The entire Lord of the Rings trilogy is an absolute masterpiece. And while The Two Towers and The Return Of The King are both equally impressive in their own rights, one film does, in fact, rule them all. The Fellowship Of The Ring is that film, and here’s why.
True to the original
The Two Towers and the Return of the King tend to stray a little from the original story depiction. The Fellowship stays true to the novel and portrays the world that Tolkien created in brilliant accurate detail. Watching the extended versions further cements this theory. This is probably due to the flow of the films. Unlike the second two films, the Fellowship is not rushed through in any scene.
In the Fellowship, we get to see The Shire in a perfect rendition of how Tolkein described it. Not only the overall look of it but the feel of it too. Bilbo’s 111th birthday party was a beautiful depiction of the simple and joyous hobbit lifestyle. Throughout the series, we are reminded that it is the hobbit’s love for the Shire that is the driving force behind their will to keep moving and not give up. Everything they are doing is to save the Shire and to have the chance to get back home.
The film director, Peter Jackson, did an outstanding job with character development. The film takes its time to divulge deeper into each character so we have a solid understanding of each one of them. Getting to know Merry and Pippin’s silly antics and Samwise’s responsible nature could not have been captured any better.
The Moria battle
This unrivaled scene captured an intensity that was never captured again throughout all the other battles in the trilogy. Not even the final battle in Return of the King could match the battle against orcs and goblins in Balin’s tomb, or Gandalf battling Durin’s Bane, the balrog beast of fire from the deep.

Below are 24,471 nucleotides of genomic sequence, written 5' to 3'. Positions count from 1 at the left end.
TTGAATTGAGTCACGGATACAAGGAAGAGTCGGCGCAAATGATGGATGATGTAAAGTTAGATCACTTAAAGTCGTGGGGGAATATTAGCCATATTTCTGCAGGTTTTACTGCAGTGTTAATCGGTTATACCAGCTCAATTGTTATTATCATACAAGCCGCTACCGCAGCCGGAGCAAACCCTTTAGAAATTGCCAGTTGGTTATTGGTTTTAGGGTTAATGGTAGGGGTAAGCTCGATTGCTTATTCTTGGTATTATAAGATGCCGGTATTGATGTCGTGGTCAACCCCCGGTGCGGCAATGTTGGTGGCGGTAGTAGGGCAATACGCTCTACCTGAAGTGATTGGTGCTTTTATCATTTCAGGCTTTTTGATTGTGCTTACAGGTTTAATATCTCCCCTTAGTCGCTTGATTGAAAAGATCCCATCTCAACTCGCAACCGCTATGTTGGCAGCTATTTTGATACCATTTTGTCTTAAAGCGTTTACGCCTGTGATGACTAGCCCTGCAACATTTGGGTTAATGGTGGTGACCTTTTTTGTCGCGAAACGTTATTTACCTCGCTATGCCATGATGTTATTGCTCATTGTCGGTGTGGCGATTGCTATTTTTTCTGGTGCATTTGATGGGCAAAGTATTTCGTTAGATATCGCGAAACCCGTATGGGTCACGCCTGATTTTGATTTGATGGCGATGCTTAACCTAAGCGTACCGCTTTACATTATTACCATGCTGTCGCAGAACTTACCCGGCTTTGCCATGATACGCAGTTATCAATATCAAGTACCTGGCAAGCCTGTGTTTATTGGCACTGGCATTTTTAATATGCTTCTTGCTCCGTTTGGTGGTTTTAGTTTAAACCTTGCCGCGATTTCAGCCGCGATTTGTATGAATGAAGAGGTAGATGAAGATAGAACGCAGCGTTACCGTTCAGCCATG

Parts of the Fellowship are simply heart-wrenching in a way that The Two Towers and The Return of the King could only hope for. Gandalf being taken down by Durin’s Bane left the audience speechless and in absolute disbelief of what had just happened, talk about a twist. Boromir’s sacrifice and eventual passing were beautiful and tear-jerking at the same time. It redeemed him from succumbing to the temptations of the ring and proved to us that his heart really was in the right place. Sam trudging out into the river and almost drowning was a touching reminder of their friendship and how he and Frodo are bound together on their journey.
The Lord of the Rings Trilogy brought something to the genre of epic, fantasy, action films that the industry had never seen before and had been lacking. In the past, other movies of the same genre have fallen far short of the professional touches needed to make these films believable. We attribute this to low budgets and lack of experience, two things that the Lord of the Rings makers had plenty of. Love them or hate them, the figures don’t lie. The Trilogy grossed over $1billion in theater sales. To date, the films are unrivaled in just about every way, and we don’t see that changing any time soon.